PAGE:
An Aberdeen councillor has been accused of trying to “make a political point” out of Remembrance Sunday.
A spat broke out on Twitter after a tweet posted by Conservative councillor Freddie John following the Aberdeen remembrance service at the war memorial on Schoolhill.
He tweeted: “I was quite upset that as far as I could see none of the SNP sang the national anthem at the Aberdeen remembrance service today. Showed a distinct lack of class.”
Cllr John denied making a political statement and instead said he was just replying to another individual’s tweet rather than posting his own Tweet for publicity.
He added: “I didn’t want to create it into a political issue, that isn’t what I wanted to do.
“In my personal opinion if you’re at a remembrance service and it is part of the order of service, you would expect all councillors to take part, but I can understand not all councillors may share that opinion.”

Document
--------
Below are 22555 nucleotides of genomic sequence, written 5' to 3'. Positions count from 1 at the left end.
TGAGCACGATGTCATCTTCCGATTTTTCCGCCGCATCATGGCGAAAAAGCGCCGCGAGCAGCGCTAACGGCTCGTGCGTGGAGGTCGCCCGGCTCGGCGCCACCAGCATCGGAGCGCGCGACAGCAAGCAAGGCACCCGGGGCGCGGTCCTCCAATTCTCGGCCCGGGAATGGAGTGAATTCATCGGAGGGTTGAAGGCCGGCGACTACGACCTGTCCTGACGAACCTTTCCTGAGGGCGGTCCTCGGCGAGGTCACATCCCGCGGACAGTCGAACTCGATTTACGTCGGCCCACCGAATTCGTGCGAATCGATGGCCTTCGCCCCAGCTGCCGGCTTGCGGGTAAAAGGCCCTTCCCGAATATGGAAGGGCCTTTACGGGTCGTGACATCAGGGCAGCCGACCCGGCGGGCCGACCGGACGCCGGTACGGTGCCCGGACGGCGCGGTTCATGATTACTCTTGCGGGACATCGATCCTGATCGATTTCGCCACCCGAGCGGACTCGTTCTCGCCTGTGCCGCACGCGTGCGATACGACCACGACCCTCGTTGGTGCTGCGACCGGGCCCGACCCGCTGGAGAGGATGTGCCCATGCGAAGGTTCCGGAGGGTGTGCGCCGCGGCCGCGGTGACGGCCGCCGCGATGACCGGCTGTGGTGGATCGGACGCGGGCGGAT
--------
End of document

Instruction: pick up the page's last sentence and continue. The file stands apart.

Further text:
SNP group leader Stephen Flynn said every SNP councillor attended the service, including three who have served in the armed forces.
He added: “I think it is exceptionally poor etiquette to try and politicise remembrance services.
“These comments are unbecoming of someone in public office and he may wish to reflect upon that.”
Fellow SNP councillor Christian Allard said a lot of people choose not to sing the national anthem, including some servicemen and also some individuals not from the UK.
He added: “The most important thing in all this is Cllr John is trying to make a political point out of Remembrance Sunday.
“It’s about all of us attending and paying our respects for all the people that died during the wars.
“Politics doesn’t take place on Remembrance Sunday and I think it’s very cheap.”
Councillor Douglas Lumsden, Conservative group leader and co-leader of Aberdeen City Council, said: “Remembrance Day is a day for us all to come together and show our respect for those who have made the ultimate sacrifice. I think it is the wrong decision for most of the SNP to refuse to sing the national anthem but it is for them to reflect on.
“I find it disappointing that some would use this as an opportunity to make a political point when this should be the last thing on people’s mind on such a poignant day.”